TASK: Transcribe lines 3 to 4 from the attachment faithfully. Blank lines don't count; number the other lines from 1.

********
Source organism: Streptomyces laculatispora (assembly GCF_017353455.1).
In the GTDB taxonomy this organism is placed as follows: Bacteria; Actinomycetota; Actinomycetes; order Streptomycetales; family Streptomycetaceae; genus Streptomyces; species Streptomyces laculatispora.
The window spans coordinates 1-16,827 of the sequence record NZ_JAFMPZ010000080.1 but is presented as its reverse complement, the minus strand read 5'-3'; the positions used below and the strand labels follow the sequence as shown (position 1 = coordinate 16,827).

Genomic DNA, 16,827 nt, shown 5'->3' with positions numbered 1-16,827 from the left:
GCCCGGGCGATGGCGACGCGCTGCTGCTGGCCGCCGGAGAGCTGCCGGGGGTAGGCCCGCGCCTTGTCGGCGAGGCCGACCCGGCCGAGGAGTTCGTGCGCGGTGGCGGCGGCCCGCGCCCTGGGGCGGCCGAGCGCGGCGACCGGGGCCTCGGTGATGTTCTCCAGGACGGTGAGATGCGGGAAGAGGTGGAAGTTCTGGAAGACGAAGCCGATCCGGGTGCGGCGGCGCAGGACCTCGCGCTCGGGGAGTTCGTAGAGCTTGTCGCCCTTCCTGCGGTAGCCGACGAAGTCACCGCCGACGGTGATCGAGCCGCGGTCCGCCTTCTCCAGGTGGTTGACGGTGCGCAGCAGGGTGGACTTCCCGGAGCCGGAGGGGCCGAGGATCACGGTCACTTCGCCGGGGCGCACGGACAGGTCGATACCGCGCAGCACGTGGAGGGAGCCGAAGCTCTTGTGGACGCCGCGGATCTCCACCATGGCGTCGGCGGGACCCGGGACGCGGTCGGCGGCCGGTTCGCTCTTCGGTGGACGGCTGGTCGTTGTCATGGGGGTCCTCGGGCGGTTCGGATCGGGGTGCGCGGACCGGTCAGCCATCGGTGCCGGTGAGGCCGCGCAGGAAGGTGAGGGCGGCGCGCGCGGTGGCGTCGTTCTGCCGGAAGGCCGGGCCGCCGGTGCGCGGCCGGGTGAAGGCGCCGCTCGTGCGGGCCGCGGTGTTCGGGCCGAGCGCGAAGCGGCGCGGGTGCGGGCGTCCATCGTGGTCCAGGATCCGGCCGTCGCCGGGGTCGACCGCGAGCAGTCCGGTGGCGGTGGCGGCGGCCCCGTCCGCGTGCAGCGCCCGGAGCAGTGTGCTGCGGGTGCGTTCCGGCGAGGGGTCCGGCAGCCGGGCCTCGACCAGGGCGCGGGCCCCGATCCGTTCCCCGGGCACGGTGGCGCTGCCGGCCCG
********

The window spans coordinates 1-16,827 of the sequence record NZ_JAFMPZ010000080.1 but is presented as its reverse complement, the minus strand read 5'-3'; the positions used below and the strand labels follow the sequence as shown (position 1 = coordinate 16,827).

Genomic DNA, 16,827 nt, shown 5'->3' with positions numbered 1-16,827 from the left: